EDMONDS, Wash. - As the coronavirus pandemic marches on, there is a growing concern among youth summer camps that the virus could keep them closed for a second year in a row.
As so many counties are preparing for a potential rollback in phases, some worry camps will not survive.
"This pandemic took me out a lot," said 13-year-old Maxwell Clauson. "Being able to come out here and learn new people... it was incredible."
The teenager said his life was changed by last year’s camp because he got a chance to see the world from below the shoreline at Edmonds Underwater Park.
"It’s like a whole new world opens up," he said.
"The ocean, it helped save us," said diver and Clauson’s camp instructor Annie Crawley.
Students and staff socially distanced and wore masks, but being underwater meant coronavirus stayed out of their way.
"We need kids out of the houses and off of their games and in nature," said Crawley.
A summer SCUBA camp has advantages over other summer camps that take place on dry land.
"We believe we can operate safely in any phase with protocols in place," said Carrie Lawson with Camp Sealth.
The camp on Vashon Island missed celebrating its 100-year anniversary due to the pandemic. Now, officials there worry another rollback could mean another chance to celebrate will be missed.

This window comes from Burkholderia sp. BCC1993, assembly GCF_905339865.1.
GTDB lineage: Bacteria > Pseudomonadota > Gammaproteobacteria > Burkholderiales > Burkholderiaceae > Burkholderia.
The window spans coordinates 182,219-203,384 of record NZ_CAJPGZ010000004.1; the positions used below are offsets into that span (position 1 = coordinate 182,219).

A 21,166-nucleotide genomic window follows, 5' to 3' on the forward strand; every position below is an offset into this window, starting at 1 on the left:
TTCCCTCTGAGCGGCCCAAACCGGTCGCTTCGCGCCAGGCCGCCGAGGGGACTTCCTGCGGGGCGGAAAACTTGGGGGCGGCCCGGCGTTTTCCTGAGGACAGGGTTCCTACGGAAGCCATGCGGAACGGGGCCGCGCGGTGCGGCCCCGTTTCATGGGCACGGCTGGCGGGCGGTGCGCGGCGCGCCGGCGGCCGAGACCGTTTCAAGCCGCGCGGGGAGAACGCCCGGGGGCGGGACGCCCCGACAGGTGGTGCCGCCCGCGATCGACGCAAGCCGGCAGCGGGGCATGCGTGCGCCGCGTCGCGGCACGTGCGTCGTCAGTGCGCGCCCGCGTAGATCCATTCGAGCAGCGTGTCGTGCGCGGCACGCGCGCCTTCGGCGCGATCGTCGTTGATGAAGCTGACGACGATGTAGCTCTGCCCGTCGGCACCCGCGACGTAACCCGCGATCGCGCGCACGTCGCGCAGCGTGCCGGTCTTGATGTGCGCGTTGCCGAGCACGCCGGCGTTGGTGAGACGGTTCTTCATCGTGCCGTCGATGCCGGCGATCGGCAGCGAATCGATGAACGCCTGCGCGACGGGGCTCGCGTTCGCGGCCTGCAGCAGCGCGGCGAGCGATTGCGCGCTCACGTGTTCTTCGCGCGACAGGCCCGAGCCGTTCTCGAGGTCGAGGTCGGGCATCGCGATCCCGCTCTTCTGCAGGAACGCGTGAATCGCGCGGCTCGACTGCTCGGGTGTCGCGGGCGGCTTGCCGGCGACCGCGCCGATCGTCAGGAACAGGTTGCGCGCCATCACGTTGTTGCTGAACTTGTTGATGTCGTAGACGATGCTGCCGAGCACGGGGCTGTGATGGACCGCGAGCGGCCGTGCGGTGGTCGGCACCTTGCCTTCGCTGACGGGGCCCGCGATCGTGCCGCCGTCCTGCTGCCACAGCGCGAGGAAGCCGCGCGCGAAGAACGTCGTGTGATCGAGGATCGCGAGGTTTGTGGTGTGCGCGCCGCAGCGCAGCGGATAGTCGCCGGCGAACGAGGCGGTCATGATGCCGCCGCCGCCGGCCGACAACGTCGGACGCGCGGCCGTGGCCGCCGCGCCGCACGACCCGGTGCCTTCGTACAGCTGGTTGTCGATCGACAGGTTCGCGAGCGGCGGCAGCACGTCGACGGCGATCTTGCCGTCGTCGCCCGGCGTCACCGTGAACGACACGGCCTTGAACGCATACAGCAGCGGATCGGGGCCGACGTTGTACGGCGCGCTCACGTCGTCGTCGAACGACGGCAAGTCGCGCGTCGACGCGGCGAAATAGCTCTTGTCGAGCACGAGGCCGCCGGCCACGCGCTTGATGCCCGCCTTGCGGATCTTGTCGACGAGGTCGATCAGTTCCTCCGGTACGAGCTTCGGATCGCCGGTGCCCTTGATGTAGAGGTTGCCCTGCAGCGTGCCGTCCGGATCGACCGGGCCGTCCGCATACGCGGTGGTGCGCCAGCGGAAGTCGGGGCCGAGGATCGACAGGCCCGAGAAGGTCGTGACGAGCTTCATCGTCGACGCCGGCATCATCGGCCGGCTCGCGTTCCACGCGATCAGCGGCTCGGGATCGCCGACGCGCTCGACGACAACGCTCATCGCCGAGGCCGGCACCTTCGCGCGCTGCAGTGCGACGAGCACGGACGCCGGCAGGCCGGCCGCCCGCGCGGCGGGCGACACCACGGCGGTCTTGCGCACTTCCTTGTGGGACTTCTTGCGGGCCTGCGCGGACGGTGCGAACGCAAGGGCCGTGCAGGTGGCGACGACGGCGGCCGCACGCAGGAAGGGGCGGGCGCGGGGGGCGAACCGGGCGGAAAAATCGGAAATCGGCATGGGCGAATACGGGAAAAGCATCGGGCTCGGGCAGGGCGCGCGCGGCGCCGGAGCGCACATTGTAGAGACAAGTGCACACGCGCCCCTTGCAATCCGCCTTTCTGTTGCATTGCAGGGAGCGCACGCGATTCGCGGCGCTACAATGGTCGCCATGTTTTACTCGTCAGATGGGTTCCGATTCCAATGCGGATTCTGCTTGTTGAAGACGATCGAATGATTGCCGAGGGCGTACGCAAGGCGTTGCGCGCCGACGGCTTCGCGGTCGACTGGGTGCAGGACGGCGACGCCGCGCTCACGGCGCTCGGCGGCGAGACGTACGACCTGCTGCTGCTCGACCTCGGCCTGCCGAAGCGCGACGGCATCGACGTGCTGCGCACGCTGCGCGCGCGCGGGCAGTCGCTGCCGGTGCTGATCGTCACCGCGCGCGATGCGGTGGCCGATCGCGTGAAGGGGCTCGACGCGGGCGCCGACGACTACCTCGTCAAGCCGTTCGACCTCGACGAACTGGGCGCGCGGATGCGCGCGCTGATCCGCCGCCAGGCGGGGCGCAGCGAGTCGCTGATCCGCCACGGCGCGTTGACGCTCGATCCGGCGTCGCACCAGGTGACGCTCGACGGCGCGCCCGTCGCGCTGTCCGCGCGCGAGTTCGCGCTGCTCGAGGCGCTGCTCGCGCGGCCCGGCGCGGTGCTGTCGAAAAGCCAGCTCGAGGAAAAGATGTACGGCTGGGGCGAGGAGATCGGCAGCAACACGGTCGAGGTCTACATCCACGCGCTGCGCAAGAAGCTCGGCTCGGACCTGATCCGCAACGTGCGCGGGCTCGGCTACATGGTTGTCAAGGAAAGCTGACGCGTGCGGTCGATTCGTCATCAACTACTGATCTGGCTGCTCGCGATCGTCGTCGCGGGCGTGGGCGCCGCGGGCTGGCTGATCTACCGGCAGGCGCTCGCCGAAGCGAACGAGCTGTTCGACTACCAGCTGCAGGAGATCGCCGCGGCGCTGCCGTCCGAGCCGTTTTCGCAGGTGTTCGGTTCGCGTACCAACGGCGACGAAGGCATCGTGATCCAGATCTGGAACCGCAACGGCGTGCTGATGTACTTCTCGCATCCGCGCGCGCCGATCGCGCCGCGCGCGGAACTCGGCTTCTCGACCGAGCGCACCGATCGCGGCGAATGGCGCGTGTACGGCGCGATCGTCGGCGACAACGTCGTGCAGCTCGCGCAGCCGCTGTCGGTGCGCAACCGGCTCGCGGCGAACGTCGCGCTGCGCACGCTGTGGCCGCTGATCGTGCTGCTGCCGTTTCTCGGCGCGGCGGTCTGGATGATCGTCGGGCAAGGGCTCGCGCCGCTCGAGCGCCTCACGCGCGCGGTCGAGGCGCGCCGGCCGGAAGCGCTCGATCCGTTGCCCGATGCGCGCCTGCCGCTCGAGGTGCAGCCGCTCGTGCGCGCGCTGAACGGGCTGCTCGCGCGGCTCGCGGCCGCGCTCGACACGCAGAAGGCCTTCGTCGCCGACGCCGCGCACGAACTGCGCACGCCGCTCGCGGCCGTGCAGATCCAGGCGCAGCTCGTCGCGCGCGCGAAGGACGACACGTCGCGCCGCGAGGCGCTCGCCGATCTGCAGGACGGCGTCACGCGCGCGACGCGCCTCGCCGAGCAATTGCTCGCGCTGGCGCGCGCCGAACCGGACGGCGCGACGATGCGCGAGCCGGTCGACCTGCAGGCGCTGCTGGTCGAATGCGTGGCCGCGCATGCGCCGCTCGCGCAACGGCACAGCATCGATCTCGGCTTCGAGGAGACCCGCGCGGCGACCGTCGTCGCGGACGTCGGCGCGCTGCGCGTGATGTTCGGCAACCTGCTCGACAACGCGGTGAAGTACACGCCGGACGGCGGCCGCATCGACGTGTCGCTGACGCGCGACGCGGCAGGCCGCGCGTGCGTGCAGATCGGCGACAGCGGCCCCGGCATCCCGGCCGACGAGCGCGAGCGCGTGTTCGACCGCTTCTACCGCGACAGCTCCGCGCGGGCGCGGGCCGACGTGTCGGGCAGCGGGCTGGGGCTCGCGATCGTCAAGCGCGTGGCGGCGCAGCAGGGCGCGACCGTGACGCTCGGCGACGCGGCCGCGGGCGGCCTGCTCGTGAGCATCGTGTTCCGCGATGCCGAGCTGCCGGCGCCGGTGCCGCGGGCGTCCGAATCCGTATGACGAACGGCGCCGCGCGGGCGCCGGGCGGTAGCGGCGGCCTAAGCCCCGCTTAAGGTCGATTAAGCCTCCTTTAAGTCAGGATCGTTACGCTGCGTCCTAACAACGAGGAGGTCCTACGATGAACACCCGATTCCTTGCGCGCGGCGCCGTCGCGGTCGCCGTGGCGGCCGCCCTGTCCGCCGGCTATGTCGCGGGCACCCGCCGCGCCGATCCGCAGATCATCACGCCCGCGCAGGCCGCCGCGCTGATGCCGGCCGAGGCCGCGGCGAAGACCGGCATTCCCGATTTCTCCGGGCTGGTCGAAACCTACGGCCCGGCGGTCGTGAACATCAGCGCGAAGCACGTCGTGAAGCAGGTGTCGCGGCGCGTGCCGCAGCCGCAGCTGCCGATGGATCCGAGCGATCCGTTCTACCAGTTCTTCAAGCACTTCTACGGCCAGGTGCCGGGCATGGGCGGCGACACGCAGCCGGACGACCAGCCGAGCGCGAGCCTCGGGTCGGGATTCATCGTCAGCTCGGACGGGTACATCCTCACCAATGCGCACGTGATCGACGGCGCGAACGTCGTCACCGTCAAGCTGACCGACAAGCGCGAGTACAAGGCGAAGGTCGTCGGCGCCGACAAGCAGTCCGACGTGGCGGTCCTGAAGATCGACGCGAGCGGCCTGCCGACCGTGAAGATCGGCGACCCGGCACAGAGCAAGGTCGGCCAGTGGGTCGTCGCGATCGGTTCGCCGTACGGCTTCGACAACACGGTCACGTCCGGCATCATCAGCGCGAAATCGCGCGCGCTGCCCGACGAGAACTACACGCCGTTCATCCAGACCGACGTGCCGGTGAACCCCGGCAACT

"Two years in the row of closures honestly would close a lot of camps and negatively impact camps across the state," said Lawson.
Camp Sealth says plans have been developed to maintain social distance and ensure students are tested before arrival. Administrators hope the state allows the camp to operate this season no matter which phase of opening.
"I hope to do this the rest of my life," said Clauson.
Clauson has signed for SCUBA camp again this year. His instructor believes there are lessons at the bottom of the sea that can instill a sense of leadership and respect for the environment. Lessons vital for our youth regardless of how a virus dictates what happens on land.
"I’m still running SCUBA camps," said Crawley, insisting 2021’s camp will continue.
The summer camp organizations that spoke with Q13 News said they had established plans to ensure staffers will be vaccinated. In addition, many added it would be too soon to determine how vaccine availability for children under the age of 16 would affect 2021’s operations.
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